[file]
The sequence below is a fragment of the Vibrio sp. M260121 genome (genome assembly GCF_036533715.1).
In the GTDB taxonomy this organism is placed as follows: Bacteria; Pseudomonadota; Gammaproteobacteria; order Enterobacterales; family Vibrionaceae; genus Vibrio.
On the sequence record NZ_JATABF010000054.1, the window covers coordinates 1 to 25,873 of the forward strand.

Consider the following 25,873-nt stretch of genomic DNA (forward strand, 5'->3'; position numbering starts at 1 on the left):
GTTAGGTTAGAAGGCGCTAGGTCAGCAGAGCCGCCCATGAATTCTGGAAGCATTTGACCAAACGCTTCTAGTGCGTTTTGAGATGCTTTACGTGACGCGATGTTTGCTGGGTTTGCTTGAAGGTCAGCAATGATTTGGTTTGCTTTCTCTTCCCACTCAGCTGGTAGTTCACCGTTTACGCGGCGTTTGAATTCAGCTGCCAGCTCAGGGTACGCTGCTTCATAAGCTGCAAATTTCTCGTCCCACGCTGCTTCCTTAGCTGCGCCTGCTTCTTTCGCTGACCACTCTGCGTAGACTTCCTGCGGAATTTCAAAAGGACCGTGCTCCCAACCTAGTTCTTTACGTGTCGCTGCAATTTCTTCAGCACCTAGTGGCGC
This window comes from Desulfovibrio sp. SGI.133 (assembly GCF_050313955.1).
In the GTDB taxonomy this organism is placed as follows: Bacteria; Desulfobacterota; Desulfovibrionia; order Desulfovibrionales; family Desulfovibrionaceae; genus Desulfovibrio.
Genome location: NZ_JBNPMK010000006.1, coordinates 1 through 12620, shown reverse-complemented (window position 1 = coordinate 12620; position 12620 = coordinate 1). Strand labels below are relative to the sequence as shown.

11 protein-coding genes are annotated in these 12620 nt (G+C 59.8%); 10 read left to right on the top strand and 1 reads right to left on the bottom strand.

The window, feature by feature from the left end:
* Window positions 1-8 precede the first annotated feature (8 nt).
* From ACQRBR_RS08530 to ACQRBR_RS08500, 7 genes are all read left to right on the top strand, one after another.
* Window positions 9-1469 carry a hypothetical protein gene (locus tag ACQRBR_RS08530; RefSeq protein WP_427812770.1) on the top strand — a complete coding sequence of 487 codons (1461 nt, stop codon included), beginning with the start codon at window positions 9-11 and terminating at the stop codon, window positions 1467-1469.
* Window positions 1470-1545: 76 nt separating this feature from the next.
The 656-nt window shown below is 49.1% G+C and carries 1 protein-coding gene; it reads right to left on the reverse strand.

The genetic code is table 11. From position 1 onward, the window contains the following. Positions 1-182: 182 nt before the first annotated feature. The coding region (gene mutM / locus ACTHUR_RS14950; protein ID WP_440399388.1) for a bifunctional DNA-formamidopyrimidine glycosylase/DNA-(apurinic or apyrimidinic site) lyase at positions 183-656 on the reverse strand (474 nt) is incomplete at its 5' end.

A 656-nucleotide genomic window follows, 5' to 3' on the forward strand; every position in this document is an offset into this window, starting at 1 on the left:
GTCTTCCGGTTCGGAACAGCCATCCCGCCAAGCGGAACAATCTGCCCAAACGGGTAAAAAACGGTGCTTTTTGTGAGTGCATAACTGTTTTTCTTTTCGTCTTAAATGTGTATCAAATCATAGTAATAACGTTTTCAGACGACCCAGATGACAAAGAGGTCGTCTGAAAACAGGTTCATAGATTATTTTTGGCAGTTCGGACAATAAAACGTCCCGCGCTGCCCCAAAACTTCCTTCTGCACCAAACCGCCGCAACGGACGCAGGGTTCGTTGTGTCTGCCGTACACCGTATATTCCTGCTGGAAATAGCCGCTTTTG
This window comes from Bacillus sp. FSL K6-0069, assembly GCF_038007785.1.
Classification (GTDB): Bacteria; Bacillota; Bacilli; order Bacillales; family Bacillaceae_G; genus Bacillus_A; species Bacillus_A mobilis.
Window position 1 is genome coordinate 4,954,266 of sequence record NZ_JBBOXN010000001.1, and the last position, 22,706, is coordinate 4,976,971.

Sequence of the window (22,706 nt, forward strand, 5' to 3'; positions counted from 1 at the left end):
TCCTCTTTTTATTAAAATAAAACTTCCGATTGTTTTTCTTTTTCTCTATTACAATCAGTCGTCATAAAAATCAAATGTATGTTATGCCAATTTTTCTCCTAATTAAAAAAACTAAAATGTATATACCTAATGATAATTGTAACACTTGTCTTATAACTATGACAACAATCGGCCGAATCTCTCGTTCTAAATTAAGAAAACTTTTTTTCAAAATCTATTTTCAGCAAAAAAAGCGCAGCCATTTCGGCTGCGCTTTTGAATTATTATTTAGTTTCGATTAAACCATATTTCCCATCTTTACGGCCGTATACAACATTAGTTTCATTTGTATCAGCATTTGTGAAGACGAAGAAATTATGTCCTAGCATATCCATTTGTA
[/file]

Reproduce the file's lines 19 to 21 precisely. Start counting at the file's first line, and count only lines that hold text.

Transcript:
This window comes from Bacillus sp. FSL K6-0069, assembly GCF_038007785.1.
Classification (GTDB): Bacteria; Bacillota; Bacilli; order Bacillales; family Bacillaceae_G; genus Bacillus_A; species Bacillus_A mobilis.
Window position 1 is genome coordinate 4,954,266 of sequence record NZ_JBBOXN010000001.1, and the last position, 22,706, is coordinate 4,976,971.